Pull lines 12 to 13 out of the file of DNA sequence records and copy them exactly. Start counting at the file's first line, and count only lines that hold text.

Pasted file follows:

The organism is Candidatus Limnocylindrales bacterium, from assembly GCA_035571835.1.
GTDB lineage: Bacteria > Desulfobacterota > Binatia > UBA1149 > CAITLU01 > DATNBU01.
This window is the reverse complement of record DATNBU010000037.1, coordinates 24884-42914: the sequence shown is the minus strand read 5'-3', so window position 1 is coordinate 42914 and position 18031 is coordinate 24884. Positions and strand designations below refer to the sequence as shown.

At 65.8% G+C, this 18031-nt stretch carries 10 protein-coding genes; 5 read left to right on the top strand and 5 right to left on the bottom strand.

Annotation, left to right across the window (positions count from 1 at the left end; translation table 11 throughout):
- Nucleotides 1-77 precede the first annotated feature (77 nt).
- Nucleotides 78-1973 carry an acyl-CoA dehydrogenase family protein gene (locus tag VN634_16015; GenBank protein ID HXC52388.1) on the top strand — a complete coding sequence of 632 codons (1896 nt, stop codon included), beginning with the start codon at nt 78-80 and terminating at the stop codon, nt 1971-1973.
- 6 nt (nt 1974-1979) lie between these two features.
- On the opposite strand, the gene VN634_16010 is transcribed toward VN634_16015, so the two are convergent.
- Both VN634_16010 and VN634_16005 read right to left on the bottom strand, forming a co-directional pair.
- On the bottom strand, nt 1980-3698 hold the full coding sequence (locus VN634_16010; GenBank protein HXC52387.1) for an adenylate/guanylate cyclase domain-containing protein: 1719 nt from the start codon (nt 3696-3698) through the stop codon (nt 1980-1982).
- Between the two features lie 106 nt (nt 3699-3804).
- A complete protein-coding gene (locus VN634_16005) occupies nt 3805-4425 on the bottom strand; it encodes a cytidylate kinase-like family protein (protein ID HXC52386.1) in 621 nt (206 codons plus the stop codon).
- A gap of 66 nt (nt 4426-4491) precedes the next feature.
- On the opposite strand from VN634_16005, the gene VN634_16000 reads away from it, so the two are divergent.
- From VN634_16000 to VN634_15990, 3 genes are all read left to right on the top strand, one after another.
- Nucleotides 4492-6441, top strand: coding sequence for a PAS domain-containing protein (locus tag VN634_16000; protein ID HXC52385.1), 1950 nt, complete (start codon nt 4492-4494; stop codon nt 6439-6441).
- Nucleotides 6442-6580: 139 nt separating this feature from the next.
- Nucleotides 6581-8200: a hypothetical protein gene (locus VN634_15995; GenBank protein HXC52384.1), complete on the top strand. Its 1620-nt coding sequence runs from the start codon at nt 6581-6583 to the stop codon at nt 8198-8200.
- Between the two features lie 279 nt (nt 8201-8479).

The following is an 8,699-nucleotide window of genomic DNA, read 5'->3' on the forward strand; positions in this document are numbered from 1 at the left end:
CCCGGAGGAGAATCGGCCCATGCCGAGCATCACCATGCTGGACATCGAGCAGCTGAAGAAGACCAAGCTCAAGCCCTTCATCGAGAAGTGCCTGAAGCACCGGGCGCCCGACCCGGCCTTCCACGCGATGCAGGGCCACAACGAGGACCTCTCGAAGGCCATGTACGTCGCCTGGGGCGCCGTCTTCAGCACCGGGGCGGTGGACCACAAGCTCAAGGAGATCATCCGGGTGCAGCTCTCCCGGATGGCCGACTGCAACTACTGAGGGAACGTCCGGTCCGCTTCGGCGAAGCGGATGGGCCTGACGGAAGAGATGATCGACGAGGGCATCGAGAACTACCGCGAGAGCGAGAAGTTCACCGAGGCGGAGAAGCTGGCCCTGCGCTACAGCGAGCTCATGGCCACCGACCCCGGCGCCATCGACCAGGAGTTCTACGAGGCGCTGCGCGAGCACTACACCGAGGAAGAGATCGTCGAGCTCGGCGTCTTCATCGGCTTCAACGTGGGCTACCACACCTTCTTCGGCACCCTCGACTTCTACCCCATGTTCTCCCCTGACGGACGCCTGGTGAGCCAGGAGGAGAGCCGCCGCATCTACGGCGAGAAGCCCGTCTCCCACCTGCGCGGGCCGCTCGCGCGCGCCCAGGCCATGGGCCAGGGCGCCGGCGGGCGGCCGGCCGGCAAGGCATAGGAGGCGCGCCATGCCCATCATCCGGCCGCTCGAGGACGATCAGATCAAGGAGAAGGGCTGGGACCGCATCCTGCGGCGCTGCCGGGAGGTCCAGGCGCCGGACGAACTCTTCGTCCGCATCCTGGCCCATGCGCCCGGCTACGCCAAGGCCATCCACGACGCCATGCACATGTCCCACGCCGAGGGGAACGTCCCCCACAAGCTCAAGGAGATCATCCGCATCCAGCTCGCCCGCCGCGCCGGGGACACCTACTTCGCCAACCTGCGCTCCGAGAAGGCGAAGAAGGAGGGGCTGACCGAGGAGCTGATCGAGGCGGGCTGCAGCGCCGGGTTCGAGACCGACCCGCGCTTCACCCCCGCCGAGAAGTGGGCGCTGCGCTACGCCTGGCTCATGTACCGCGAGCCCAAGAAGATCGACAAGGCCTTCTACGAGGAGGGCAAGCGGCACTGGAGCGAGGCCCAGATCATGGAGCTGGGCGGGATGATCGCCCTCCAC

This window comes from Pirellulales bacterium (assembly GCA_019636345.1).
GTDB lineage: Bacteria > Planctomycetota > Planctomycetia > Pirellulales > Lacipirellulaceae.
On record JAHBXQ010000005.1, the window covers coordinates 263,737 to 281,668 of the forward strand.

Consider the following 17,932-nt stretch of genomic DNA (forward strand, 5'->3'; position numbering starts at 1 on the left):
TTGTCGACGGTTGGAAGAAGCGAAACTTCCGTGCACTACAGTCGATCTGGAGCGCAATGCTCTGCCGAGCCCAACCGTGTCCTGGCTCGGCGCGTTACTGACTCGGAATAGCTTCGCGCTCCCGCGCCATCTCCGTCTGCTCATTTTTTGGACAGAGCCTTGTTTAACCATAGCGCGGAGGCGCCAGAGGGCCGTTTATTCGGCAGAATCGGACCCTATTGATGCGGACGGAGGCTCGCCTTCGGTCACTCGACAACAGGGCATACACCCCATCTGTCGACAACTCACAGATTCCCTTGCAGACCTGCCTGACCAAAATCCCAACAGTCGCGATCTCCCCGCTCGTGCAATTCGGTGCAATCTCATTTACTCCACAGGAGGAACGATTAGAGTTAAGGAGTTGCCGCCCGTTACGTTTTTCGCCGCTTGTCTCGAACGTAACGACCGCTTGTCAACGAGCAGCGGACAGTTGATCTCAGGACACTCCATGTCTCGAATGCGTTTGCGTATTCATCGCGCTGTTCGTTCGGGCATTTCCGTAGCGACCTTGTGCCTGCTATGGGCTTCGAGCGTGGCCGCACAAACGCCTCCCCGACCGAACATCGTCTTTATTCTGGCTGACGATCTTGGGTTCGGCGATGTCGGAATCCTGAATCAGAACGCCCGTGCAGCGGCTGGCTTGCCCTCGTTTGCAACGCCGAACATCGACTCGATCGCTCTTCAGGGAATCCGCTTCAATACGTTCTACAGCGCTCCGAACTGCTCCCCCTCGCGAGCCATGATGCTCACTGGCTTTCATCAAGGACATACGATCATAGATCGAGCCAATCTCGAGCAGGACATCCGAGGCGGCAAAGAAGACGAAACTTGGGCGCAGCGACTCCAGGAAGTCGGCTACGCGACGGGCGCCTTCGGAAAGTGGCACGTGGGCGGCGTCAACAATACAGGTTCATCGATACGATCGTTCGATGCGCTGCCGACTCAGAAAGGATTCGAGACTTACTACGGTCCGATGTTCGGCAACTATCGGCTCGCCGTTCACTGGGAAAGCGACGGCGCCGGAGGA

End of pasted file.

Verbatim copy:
- Between the two features lie 106 nt (nt 3699-3804).
- A complete protein-coding gene (locus VN634_16005) occupies nt 3805-4425 on the bottom strand; it encodes a cytidylate kinase-like family protein (protein ID HXC52386.1) in 621 nt (206 codons plus the stop codon).